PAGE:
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Fabric weight & single vs. double jersey

 
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Old February 2nd, 2009 Feb 2, 2009 9:42:12 PM -   #1 (permalink)
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Default Fabric weight & single vs. double jersey

Hello everyone,

For a 100% ring spun cotton single jersey T-shirt:
1) Is 160 GSM considered light or heavy for the garment?

2) Does "lighter" (in terms of GSM) necessarily imply more transparent ("see-thru")?

3) What are the main differences between single and double jersey knitting?

finally,

4) If I want a very light, soft T-shirt but in no way "see-thru", what combination of weight and knit style (single vs. double jersey) should I use??

Thank you for your time and your tips !


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Old April 24th, 2009 Apr 24, 2009 6:23:35 AM -   #2 (permalink)
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Default Re: Fabric weight & single vs. double jersey

1. In my opinion 160 is considered on the lighter side for a jersey knit fabric, especially for men. I guess it all depends on your market. Something like a Hanes Beefy t-shirt is 206gsm and an American Apparel t-shirt is 190gsm.

2. Lighter weight fabric does mean to some extent that the shirt will be more “see-thru”, but that really applies when you are considering 5oz. vs. 6oz. as an example. What also matters is the yarn count. The yarn count expresses the thickness of the yarn. In general, the higher the yarn count the thinner the fabric, but not necessarily any more “see thru”. What matters most is the density of the fabric as far as being “see through”…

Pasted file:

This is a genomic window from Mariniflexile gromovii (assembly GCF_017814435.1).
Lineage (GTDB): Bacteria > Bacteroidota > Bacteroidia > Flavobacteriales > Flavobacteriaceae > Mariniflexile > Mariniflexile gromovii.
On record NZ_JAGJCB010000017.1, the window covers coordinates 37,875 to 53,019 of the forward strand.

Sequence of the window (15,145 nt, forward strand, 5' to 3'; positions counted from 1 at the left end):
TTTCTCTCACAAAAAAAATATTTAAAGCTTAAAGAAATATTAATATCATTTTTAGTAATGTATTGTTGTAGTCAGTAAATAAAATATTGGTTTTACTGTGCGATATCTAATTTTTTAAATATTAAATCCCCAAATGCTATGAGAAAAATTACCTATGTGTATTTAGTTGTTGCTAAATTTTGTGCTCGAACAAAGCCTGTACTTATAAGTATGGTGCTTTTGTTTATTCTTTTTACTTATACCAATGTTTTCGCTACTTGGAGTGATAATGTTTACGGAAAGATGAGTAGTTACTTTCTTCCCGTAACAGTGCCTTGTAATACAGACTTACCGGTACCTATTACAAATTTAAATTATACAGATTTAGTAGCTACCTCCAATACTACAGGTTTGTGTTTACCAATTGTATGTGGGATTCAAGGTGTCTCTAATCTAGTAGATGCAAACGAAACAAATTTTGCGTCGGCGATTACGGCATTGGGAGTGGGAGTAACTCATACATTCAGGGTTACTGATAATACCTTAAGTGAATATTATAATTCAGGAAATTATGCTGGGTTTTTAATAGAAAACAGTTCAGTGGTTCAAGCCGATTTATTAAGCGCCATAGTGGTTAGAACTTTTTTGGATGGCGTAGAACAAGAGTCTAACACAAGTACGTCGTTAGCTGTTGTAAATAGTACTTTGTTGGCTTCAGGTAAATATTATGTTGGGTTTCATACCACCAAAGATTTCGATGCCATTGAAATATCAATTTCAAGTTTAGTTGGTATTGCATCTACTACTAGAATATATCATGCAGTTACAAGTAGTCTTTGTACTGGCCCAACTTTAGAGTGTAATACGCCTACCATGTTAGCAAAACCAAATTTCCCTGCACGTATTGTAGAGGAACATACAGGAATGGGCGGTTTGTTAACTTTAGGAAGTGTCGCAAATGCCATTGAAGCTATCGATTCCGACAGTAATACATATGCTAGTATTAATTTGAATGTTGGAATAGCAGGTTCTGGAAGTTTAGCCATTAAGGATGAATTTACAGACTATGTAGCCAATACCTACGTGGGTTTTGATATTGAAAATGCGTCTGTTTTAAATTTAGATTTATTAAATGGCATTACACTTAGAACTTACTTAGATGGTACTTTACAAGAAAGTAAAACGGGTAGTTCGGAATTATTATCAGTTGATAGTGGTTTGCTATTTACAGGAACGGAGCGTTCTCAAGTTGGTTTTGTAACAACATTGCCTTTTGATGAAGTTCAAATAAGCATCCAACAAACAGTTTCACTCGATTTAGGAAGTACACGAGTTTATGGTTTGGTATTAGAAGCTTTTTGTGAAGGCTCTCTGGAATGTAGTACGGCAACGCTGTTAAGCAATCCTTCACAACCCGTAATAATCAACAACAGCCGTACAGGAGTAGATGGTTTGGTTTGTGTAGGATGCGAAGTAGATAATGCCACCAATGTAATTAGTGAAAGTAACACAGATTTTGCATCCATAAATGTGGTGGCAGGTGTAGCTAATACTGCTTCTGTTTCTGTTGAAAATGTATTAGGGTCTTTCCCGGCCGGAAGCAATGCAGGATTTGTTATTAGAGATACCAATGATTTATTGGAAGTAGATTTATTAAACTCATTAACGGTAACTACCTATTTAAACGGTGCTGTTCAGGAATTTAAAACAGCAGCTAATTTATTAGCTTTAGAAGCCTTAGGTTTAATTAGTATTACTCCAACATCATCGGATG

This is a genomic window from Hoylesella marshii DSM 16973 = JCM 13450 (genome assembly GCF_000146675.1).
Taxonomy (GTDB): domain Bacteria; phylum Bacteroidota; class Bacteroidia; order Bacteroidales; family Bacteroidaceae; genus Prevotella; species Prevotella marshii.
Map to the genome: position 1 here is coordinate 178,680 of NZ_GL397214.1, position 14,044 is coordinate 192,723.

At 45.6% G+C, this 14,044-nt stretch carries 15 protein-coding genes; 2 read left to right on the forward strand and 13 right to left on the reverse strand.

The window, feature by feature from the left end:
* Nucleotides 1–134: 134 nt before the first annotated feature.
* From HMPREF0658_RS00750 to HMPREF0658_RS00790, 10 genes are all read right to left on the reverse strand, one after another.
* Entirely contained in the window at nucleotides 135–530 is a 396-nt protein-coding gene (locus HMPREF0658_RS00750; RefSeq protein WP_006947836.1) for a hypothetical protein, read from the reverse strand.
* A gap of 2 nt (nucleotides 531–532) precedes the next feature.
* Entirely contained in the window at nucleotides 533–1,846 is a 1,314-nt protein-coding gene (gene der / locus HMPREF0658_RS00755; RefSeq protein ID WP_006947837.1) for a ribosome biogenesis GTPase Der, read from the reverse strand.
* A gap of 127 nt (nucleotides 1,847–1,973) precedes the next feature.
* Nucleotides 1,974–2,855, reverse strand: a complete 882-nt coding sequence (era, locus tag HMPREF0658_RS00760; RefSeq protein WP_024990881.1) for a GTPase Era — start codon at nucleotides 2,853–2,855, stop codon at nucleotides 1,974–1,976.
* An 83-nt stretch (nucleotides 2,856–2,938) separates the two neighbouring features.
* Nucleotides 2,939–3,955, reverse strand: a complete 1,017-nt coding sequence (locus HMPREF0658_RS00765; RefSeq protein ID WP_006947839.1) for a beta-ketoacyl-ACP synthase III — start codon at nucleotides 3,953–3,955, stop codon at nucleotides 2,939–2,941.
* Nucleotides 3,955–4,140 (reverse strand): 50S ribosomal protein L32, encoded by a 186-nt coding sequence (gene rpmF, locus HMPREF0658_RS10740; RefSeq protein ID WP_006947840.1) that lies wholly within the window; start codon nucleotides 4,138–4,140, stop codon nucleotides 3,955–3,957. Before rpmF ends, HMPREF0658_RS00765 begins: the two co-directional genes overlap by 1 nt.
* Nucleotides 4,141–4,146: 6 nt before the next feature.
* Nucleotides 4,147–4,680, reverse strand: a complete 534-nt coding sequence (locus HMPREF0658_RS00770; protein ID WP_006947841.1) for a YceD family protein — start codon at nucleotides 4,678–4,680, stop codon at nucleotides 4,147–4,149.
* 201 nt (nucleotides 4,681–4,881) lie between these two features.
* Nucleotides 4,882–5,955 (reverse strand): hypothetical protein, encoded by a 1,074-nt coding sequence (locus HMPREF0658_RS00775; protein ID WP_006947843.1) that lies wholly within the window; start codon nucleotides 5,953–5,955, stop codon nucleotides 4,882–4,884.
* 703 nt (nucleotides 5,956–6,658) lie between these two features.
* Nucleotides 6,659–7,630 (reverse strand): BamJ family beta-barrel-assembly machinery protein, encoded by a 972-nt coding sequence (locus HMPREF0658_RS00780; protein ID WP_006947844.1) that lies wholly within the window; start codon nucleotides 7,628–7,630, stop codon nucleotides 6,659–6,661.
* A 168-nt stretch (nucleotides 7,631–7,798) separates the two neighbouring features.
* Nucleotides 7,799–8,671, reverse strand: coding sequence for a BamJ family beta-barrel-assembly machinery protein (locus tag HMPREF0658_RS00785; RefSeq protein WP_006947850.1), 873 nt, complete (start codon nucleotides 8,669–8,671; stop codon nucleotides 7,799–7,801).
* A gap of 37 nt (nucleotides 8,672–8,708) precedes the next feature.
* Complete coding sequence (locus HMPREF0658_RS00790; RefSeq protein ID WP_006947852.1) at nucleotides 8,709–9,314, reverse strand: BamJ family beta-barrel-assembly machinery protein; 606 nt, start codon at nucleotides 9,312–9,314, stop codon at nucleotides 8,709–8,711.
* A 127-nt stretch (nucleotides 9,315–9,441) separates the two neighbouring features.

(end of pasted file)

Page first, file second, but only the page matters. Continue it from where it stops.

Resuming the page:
3. Single jersey means that just one side of the fabric has a face. The machine knits only one side of the fabric. Double knit means that both sides of the fabric have a face. On double both the front and rear sides of the fabric will look similar, while on single knit you will easily notice the face and the backside of the fabric. The machines for these fabrics are totally different machines.

4. To get a t-shirt that is light-weight and soft I would suggest looking into bamboo fabric. Its so amazing how soft bamboo feels. Bamboo has a real silky feel and has a sheer, thin look to it if it is light-weight. I would suggest 40’s yarn count.
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Old April 25th, 2009 Apr 25, 2009 12:10:34 AM -   #3 (permalink)
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Default Re: Fabric weight & single vs. double jersey

Quote:
Originally Posted by moksha
1. In my opinion 160 is considered on the lighter side for a jersey knit fabric, especially for men. I guess it all depends on your market.
Like you said, it depends on the market. For a sports tees, funny tees, slogan tees sort of a market I agree with you. For a fashion tee market I disagree with you.

Quote:
Originally Posted by moksha
Something like a Hanes Beefy t-shirt is 206gsm and an American Apparel t-shirt is 190gsm.
Standard American Apparel shirts (2001, 2102) are 145gsm, not 190gsm.

190gsm is the weight of a Gildan 5000, FOTL 50/50 Best, etc.